If the unholy phenomenon of IS lives long, it can have a deep cultural impact on Iran’s neighbors and stoke ethnic, factional and tribal tensions, Seyyed Ali Moujani said.
IS does not pose a direct threat to Iran and the country should not join the anti-terrorism coalition, an Iranian expert in Middle Eastern affairs has said.
In a world where there are different readings, and stances are subject to swift change, it’s not a calculated move to join a fluid current whose direction, strategy and tactics are not well defined, Seyyed Ali Moujani said, adding such a move may be carrying a hefty price tag.
Following the telephone conversation between the Iranian and French presidents in the aftermath of the Paris terrorist attacks, in which President Rouhani voiced Iran’s readiness to join France in the fight against terrorism anywhere in the world, some Western diplomats suggested that Iran is likely to join the anti-IS coalition.
Even at home, given comments by the Iraqi foreign minister that IS had threatened Iran, some experts brought up the issue of direct confrontation between Iran and the terrorist grouping, though some described it as utterly wrong and said that Iran shouldn’t walk down that path.
Should Iran join the anti-IS coalition? Should Iran shift its strategy in dealing with IS and get involved in a direct battle against the terrorist group?
In an interview with Fararu.com, Seyyed Ali Moujani, a researcher and author of “Roots of the Revival of the Islamic Caliphate and its Geopolitical Impact”, has talked about terrorism in the wake of the Paris terrorist attacks. The following is the translation of his remarks in the interview that was published by the news website on November 21:
It seems that there is no cohesion in the words of the countries that are fighting terrorists, especially IS. Instead, there is a great deal of confusion.
For instance, we initially heard President Hollande say that France sought to fight terrorism, but only 48 hours later, he said that IS had declared war on France.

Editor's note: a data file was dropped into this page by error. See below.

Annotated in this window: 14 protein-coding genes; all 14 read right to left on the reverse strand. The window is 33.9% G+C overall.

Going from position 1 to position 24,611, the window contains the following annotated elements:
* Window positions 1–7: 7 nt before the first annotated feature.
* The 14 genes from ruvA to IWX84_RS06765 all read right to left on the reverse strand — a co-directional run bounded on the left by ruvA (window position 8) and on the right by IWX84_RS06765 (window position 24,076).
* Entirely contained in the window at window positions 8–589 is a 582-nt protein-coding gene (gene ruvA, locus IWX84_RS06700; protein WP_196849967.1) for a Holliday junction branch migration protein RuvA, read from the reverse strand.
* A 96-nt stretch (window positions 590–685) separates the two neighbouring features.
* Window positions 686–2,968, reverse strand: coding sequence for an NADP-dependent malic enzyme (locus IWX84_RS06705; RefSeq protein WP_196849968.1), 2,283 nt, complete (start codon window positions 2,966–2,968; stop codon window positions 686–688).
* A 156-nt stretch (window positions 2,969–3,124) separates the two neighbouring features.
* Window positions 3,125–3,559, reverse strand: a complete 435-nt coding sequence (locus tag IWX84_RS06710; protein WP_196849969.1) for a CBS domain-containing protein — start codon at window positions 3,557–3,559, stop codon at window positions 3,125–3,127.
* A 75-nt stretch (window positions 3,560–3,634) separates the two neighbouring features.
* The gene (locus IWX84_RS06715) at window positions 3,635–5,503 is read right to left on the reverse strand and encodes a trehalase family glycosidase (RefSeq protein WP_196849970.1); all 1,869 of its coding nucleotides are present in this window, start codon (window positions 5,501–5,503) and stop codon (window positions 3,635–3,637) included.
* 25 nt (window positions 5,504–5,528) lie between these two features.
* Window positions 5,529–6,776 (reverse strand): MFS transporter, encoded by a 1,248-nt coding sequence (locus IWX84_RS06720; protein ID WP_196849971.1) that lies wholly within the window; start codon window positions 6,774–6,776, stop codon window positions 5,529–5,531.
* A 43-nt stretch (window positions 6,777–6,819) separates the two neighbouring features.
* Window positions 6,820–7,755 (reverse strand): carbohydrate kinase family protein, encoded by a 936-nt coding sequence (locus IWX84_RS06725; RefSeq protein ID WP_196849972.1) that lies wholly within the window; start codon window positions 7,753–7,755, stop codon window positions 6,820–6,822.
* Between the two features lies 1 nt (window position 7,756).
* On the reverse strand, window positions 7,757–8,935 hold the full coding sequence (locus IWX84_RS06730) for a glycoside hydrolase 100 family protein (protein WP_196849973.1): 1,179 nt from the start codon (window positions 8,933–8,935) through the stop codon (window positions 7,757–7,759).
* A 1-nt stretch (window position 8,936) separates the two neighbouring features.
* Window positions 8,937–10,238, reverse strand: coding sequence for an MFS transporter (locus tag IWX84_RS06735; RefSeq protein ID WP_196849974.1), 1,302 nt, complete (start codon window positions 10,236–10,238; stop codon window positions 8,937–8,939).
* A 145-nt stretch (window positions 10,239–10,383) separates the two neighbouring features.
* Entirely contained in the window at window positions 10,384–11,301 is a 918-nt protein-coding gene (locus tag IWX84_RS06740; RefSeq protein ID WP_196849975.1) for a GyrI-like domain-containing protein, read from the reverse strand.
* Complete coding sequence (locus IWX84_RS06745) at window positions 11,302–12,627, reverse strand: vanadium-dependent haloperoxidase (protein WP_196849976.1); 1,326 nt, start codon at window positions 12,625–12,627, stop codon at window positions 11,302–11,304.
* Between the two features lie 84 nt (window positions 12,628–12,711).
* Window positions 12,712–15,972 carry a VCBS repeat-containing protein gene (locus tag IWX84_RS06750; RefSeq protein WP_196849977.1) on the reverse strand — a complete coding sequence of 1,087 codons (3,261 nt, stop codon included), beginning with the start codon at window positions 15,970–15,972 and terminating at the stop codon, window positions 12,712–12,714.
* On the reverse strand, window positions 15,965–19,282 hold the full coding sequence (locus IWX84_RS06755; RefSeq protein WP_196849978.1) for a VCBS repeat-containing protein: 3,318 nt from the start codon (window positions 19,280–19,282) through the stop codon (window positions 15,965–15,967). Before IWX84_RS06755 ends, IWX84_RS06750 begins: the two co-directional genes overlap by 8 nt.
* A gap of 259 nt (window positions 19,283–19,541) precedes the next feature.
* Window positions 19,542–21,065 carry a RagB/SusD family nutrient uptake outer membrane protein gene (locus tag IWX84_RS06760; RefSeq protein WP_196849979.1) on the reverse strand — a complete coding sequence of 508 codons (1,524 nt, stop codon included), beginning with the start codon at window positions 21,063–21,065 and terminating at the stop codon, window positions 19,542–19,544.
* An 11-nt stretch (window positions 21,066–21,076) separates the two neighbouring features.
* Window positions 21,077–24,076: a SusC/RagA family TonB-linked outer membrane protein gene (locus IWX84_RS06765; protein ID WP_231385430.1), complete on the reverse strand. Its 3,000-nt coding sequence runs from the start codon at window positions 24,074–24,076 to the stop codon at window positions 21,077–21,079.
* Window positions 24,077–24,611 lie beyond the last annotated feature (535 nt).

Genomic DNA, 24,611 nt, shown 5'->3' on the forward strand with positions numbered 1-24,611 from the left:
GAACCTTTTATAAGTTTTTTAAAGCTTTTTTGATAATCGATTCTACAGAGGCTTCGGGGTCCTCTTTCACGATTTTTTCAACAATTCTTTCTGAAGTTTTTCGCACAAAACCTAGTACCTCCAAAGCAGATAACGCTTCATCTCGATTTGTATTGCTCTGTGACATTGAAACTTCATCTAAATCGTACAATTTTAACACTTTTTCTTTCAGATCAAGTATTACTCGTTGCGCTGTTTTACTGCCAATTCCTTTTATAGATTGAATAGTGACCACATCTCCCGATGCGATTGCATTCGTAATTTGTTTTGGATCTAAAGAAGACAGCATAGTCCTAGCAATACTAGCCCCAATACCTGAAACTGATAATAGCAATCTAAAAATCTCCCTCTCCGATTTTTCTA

I believe in a big European capital which fell victim to terrorism, it has not been clear whether what happened stemmed from a faulty trend or a decision.
Iran has encountered different forms of terrorism in the post-revolution era. To us, terrorism is not a black or white, good or bad concept. To Iran, a nation’s resistance in the face of invaders does not constitute terrorism.
But to some countries which talk about the fight against terrorism, the resistance of people in South Lebanon in the face of occupation or that of the Afghan and Iraqi nations is deemed as terrorism. Interestingly, their interpretation is in contrast with the historical traditions of their own countries.
For instance, the leaders of the anti-Nazi resistance movement in France destroyed the country’s roads and bridges and killed French nationals only to stop the Nazi Army from overrunning the country and dealing a blow to the French sovereignty.
Therefore resistance is an admirable concept to the Iranians, whereas the anti-terror coalition views – without any dissection – any entity that stands up to it as terroristic one way or another unless it bows to the coalition or reaches a deal with it in which case acts of terrorism would be negotiable with terrorists. Talks between the US and the Taliban fall into that category.
These double standards and the lack of a detailed mentality do not allow Iran to take risks and board a wayward ship in choppy seas sailing against headwinds.
As for whether Iran should single-handedly take on IS or continue the current trend, I would say IS is growing in our backyard. What we need to pay attention to is that we should contribute to political, security and social stability in the region.
The present circumstances pose no direct threat to Iran, but IS is a major socio-cultural threat to the country.
If the unholy phenomenon of IS lives long, it can have a deep cultural impact on Iran’s neighbors and stoke ethnic, factional and tribal tensions.
In light of the fact that Iran is a country of ethnic, linguistic, religious and factional diversity, we need to tread very cautiously and take measures to soothe regional conditions and counter the cultural impacts IS seeks to leave in its wake. We also need to use these tools to stop violence in the region.